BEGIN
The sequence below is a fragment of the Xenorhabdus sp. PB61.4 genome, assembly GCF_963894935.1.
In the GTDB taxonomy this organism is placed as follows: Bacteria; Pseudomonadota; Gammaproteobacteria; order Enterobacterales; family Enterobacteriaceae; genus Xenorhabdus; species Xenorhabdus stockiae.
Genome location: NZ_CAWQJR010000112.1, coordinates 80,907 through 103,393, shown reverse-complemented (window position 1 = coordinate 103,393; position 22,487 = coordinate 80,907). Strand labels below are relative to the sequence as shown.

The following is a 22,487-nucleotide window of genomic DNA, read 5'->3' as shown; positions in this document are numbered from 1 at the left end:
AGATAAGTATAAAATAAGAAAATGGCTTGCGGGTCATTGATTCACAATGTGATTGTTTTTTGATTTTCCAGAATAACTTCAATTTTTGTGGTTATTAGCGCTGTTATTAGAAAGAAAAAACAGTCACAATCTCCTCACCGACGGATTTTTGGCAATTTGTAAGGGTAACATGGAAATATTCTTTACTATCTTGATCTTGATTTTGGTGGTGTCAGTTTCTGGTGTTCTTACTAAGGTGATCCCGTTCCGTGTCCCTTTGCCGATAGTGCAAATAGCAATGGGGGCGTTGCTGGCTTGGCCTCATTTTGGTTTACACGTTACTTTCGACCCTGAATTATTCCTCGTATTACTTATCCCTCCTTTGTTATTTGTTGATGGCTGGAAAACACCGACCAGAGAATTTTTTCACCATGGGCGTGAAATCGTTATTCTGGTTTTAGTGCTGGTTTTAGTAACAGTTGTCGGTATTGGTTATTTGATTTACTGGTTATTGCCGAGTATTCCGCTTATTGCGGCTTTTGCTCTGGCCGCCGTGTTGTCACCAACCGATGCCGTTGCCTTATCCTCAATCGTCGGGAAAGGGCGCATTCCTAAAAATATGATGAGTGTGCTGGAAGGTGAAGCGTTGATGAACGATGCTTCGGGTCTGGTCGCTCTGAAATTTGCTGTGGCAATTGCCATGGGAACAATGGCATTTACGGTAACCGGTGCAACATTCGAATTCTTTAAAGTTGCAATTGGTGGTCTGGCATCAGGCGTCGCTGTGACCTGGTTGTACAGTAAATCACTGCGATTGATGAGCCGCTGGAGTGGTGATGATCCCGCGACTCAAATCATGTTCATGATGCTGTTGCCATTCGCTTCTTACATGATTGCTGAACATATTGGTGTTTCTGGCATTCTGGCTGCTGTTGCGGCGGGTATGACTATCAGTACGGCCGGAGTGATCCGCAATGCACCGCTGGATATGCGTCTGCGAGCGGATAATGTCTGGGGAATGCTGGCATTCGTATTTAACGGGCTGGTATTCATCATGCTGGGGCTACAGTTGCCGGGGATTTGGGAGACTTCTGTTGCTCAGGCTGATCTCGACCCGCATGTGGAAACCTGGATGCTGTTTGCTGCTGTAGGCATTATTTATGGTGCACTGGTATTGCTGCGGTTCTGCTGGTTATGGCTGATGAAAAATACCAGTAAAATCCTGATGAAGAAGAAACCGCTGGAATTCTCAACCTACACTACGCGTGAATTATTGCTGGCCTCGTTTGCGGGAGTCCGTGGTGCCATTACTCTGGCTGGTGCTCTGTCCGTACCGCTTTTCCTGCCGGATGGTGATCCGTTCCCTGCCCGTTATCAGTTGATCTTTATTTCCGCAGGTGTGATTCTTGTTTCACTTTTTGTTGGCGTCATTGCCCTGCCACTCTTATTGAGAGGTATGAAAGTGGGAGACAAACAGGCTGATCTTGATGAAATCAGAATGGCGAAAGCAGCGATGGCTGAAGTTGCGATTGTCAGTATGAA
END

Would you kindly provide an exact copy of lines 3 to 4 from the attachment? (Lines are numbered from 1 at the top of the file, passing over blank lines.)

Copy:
Genome location: NZ_CAWQJR010000112.1, coordinates 80,907 through 103,393, shown reverse-complemented (window position 1 = coordinate 103,393; position 22,487 = coordinate 80,907). Strand labels below are relative to the sequence as shown.

The following is a 22,487-nucleotide window of genomic DNA, read 5'->3' as shown; positions in this document are numbered from 1 at the left end: